Yeah. She’s good. Smart. Even brings C – level skills. Mine are barely C+. So I still get the final word (whew). And we approach things the same way. With others I have to say, “Well, you are gonna need to…” And she just says, “Dad! I get it.” And then proceeds to describe the ‘idea’ back to me exactly as I pictured it. No one else is as much in sync with me on things like that. It’s weirdly redemptive at some level. She understands the ‘physics’ of it all, too.
Let’s say she got good genes from you AND Sal!
C+ is very good. I am sure you are a hard marker.
I wish I had done a trade rather than policy analysis/advice.
No, I am very generous with both of us on the skill grade but on the understanding, visualizing, ‘getting-it’ stage she is laser quick. And I used to be so I learned more. I am now riding on my old reputation (made up in my own head). There have been times when I, too, thought a trade may have been a better choice but, all in all, I no longer think so. My friend, Scott, has virtually all the trades and being that skilled might satisfy (he employs them all creatively) but I do not think any one skill would do it for me. Not even two. When I was mediating, the challenges were constant and creative solutions were often the only way. That was interesting. But, after 20 years, even the disputes started to look the same and so it lost it’s appeal. I guess what I am saying about myself is that once I get ‘good enough’, I want to move on. I am not good enough at OTG’ing so it still has a lot of appeal…..the new challenge emerging is OTG’ing as an old person. Very ironic and newly challenging for the old…as you get better, you get old. As you age, you get slower and weaker and thus lose the edge that earlier learning gave you. So, now you have to learn old things that have to get done in a new way.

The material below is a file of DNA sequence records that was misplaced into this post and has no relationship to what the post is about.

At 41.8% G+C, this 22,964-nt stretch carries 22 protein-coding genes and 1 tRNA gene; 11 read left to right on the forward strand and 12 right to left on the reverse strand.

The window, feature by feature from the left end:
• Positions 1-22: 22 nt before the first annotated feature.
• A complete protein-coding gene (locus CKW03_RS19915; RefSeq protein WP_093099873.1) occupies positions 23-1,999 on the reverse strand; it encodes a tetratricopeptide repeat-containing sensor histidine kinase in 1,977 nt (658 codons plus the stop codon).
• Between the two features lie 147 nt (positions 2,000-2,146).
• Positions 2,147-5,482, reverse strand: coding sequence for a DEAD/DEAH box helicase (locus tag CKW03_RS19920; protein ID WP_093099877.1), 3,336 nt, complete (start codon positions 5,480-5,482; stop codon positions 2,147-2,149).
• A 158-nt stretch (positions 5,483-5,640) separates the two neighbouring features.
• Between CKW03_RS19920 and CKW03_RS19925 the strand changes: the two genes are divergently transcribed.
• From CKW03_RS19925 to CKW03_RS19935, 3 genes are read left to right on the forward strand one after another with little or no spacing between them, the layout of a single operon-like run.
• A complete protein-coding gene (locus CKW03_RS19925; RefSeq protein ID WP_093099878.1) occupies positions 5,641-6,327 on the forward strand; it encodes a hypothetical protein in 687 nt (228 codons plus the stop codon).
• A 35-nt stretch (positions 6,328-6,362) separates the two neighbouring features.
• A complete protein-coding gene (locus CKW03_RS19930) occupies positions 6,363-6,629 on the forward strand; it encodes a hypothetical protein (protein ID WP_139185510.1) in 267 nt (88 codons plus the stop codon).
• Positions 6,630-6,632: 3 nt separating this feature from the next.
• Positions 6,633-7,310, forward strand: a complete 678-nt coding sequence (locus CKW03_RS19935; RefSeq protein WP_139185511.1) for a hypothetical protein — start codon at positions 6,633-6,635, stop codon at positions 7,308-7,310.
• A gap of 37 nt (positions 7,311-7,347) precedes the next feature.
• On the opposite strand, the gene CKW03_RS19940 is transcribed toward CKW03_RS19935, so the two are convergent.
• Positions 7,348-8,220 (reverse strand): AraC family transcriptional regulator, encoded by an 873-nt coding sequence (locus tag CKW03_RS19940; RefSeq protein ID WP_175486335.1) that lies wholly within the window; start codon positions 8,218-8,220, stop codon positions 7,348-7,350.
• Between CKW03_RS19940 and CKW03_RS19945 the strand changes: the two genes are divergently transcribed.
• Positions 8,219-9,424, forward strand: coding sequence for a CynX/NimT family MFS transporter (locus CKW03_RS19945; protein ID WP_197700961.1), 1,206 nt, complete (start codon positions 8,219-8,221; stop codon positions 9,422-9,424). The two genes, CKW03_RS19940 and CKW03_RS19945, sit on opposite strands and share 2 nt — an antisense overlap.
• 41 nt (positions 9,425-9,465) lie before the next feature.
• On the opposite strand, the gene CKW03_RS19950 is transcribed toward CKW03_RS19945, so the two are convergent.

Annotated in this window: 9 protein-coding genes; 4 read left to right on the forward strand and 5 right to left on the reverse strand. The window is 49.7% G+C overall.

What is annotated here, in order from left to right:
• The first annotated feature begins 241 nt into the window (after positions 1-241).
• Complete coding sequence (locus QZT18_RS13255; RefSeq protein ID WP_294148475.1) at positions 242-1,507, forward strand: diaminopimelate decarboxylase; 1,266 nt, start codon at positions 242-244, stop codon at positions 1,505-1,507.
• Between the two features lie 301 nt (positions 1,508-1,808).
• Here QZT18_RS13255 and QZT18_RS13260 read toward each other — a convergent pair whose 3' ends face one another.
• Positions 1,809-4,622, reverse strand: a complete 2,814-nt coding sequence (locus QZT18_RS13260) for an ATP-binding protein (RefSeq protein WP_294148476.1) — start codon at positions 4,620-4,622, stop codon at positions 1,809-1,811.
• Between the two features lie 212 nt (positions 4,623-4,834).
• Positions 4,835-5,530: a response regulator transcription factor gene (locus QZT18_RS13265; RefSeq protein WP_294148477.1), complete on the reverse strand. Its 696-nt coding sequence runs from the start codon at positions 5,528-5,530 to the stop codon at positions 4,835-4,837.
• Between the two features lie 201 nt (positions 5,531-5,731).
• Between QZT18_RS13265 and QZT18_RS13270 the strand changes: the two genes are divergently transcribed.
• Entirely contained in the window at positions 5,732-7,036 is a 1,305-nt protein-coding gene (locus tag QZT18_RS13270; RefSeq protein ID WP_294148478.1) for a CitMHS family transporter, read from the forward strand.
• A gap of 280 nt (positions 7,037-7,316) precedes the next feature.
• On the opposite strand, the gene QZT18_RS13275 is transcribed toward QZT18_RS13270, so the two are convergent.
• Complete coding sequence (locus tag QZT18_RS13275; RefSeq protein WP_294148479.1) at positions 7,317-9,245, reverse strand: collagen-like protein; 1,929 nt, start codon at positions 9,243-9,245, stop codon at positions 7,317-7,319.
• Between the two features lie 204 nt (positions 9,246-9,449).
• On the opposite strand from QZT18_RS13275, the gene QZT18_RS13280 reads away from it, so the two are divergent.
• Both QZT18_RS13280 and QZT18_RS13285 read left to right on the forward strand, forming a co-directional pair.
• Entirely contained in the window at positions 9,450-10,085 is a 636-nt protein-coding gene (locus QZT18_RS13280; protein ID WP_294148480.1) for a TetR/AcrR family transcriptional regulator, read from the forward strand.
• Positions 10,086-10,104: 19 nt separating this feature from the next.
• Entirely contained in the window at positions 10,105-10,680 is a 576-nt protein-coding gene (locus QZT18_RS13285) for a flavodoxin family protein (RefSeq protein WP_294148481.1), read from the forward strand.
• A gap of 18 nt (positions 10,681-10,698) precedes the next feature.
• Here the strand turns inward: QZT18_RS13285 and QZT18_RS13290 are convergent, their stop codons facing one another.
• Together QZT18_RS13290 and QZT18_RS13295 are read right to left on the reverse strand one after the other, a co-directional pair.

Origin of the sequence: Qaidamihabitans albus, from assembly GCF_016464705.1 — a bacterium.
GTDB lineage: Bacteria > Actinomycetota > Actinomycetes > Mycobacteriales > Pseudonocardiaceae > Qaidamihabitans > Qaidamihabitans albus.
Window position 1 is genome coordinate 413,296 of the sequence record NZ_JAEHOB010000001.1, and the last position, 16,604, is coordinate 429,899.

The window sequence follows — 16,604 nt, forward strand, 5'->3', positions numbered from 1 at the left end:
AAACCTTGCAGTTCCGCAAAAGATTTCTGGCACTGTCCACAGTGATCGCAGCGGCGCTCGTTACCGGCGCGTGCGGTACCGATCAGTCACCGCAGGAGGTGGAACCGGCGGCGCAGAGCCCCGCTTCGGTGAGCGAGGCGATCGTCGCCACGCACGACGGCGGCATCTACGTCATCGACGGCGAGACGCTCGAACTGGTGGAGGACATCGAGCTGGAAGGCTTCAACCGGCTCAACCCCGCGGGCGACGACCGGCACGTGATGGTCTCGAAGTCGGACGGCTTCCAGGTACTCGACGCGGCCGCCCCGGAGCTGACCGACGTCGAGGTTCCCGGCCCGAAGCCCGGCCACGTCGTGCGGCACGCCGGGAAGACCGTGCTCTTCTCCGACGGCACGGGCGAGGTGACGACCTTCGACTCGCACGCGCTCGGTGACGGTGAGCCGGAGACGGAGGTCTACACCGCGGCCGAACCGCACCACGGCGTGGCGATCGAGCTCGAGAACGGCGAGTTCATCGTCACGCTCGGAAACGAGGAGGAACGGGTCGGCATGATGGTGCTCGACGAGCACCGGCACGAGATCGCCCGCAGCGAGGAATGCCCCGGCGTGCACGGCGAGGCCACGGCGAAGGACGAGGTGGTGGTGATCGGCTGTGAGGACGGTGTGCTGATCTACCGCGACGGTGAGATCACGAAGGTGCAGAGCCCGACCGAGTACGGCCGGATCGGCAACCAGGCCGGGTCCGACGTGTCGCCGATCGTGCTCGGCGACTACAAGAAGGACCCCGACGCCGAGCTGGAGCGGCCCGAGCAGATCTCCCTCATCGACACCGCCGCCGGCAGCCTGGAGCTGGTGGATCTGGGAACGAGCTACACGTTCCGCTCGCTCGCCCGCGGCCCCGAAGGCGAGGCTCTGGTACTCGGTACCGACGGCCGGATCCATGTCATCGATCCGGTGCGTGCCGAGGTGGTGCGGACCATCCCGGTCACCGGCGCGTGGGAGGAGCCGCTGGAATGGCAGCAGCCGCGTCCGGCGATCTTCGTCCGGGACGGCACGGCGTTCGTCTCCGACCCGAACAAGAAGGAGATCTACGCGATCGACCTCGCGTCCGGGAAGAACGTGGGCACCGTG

I am amazed you did it for “only” 500 dollars! With the description you gave, I would have guessed at least double! Great that your daughter was a big help, but shouldn’t SIL’s like put in their best efforts to show off to the father-in-law (you know, kinda try to impress you?)
Sil is disinclined to such plebian tasks as carpentry and my daughter has an enviable shop at home (all Makita). She can do stuff! Sil can do stuff, too, but not-so-much even the semi-skilled stuff. Plus they’ve been married too long to alter my assessment of them from any one chore. Suffice to say, “We are all special in our own way.” I used 3 – 2 x 12’s x 12′, 3 – 2×12’s x 10′, 10 – 2x 6 x 10′, 1 – 4×4 x 12′, 1 – 2 x 12 x 10′ and a few bits and pieces to ‘fill in’ when needed, plus a couple of short logs-as-posts. Basically, we rebuilt a rotten landing in place and the hardest part is holding everything else (stairs, main deck, ramp) in place while you tear stuff out and rebuild it. Especially since you have to stand there while doing it! If we stepped through the joists to the ground, we were standing on a 30 degree slope of granite and rot-bits. It was not so big a job as it was awkward and always adding a challenge. A real father-and-daughter kinda thing.
Are the posts rotten as well?
I did the EXACT same thing at a cottage I used to own.
A “simple” repair….
Tore out several rotten deck boards.
The Joists were rotten.
The posts were rotten.
I ended up putting in sono tubes with cement and rebar.
Joist saddles, pressure treated wood, deck screws (no nails) and the result…(several weeks and much cursing of credit card debt later)…….wasnt too bad.
A hurricane hit the next year and the deck survived.
OMG not YOU again.!
Cement in Bags
Concrete in trucks
ReadyMix …only in your dreams…..
See….? Now clearly your timing was off. Shoulda let the hurricane do the removal. Saved yourself some time. THEN you rebuild. I should’ve waited but my daughter was here….youthful energy….ya know?
It was more a work project to keep me “busy” while on holidays.
Idle hands make for a devilish dervish.